Friday, March 31, 2006

VINS Community Garden

A few years ago, as a result of buying a house with flower beds, I got into growing perennial plants. I've enjoyed the DIY spirit of it and how you really can't screw it up. Make sure the soil has a lot of compost and hummus and stick a bunch of plants in the ground. Nature does the rest and it looks pretty good.

However, we have a small yard and no space for a vegetable garden. So, a while ago we put our names on the waiting list for a community garden plot over at the Nature Center where we could grow some veggies.

Last fall, we learned that there would be an opening for us this spring. So, now we have a plot. I took this photo of the plot last fall and we haven't touched it since. So, I need to get over there this weekend and start cleaning out the old to make room for the new.

As a kid, my family had a community garden plot. However, since then, I haven't done any vegetable gardening. Therefore, I really have no friggin' idea what I'm doing. Most of my memories of our childhood garden involve lugging a bunch of water buckets from our house to the garden every other night. Thankfully, there is a river that runs right along the gardens where we can get water.

We also need to decide what to grow. I want to grow spinach and snow peas. My wife wants yellow cherry tomatoes. My son wants peppers. My daughter wants carrots and cucumbers. I think we'll have enough space for all of that and a few other items. However, I think some of it will just depend on what starter plants and seeds we can find at the farmer's market and local garden shops.

I have a fear that I'll completely screw this thing up and piss off the other gardeners who know what they're doing. Everyone is there to take care of their own plot but I know they'll be checking out how the new guy on the block is doing. And they'll probably be dismayed. But I think it'll be fun and a good activity to do with the kids. The Nature Center is near their daycare. So, I'll be able to do some watering and weeding with them after work a few times a week and then hit it on weekends, as well. Hopefully, it'll rain a lot here when I'm in Germany in June.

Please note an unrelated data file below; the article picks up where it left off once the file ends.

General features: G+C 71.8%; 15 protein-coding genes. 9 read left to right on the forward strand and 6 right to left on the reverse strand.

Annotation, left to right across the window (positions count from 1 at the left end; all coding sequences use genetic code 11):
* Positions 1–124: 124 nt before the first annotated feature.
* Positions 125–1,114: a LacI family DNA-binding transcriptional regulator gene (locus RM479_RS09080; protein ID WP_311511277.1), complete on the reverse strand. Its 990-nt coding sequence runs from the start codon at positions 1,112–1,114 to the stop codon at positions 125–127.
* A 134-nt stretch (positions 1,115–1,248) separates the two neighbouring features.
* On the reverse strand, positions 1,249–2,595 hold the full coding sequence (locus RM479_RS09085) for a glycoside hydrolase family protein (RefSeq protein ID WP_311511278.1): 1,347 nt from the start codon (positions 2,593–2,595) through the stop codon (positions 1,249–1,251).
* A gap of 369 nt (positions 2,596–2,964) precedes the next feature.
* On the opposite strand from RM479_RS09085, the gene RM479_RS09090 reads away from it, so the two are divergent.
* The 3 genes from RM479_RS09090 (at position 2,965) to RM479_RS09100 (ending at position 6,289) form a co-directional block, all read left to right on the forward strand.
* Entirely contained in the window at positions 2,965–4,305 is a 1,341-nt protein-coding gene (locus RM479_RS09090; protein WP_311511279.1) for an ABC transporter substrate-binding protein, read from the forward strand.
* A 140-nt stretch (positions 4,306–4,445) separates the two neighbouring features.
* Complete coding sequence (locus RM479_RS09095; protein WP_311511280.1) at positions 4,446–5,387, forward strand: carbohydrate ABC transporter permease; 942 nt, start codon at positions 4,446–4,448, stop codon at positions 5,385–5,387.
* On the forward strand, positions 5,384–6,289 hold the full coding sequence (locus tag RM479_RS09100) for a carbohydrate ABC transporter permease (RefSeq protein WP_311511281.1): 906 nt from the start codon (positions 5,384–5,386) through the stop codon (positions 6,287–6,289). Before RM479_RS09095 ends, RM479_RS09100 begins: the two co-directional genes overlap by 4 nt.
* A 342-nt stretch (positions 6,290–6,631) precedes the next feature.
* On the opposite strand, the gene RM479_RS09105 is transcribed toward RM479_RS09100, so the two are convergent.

There's a pot luck dinner for all of the gardners on April 11th. However, I have to be in Wheeling, WV on the morning of the 12th for work. So, I'll miss the pot luck, as well as the Clap Your Hands Say Yeah show that night. Major disappointment but that's a subject for another post. It would have been a fun contrast to go to a pot luck dinner with organic farmers and then to a hipster rock show later that night. Oh, well. Work sucks like that.


obie said...

Ah, a community garden. Wish I had one of those -- haven't been able to grow anything since I left Hoboken, where I had a back yard.

If it's a wet summer, you'll have fresh tomatoes until Columbus Day.

Flatlander said...

In Montville, they've done away with the community garden plots also. I think they built a larger playground where the plots used to be. I guess there isn't much demand for it down there these days.

Where in Hoboken are there community garden plots? I don't remember them.

baseballpajamas said...

I got some good organic vegetable seedlings last year at Cate Farm in Plainfield ( peppers, brussels sprouts, broccoli, and several kinds of tomatoes (including golden cherry tomoatoes). They only sell three Sundays in May, however. Check their website for specific dates. -Rob

Flatlander said...

Thanks for the tip. I was actually thinking of them when I mentioned getting starter plants. However, I was planning on just checking them out at the farmer's market. But going out there on a Sunday afternoon sounds nice too.

obie said...

Jackson & 3rd Streets in Hoboken has a great little DIY community garden where the local residents just took over a vacant parcel, and it's a mix of plants, veggies, and flowers, and whatever else people want to put in (rocks, ponds, flags, Elvis statues, etc.). Looks like total anarchy from the outside, but the people who run it are dead serious about everyone keeping up with it all summer long.

Now that developers are invading the west side, though, it may be endangered.

obie said...

Follow-up: the Jax St community garden is in the city's master plan, so maybe it's now protected. Or at least until the next pro-development mayor.

The legend says it's #3 but it's really that tiny speck of #18 in the lower left.

jds said...

Yeah, Cate farm is really the best place for seedlings. It's a great operation and they've got a pretty diverse selection.

Flatlander said...

Due to rain on saturday and celebrating my wife's birthday on sunday, I didn't get to the garden until after work tonight. It needs a lot of weeding but it isn't in too bad of shape.

I may need to rethink the idea of bringing the kids with me though. As soon as they saw the teepee in the field, that's all they wanted to do. Maybe their interest in it will decline over time and I can get them interested in the garden.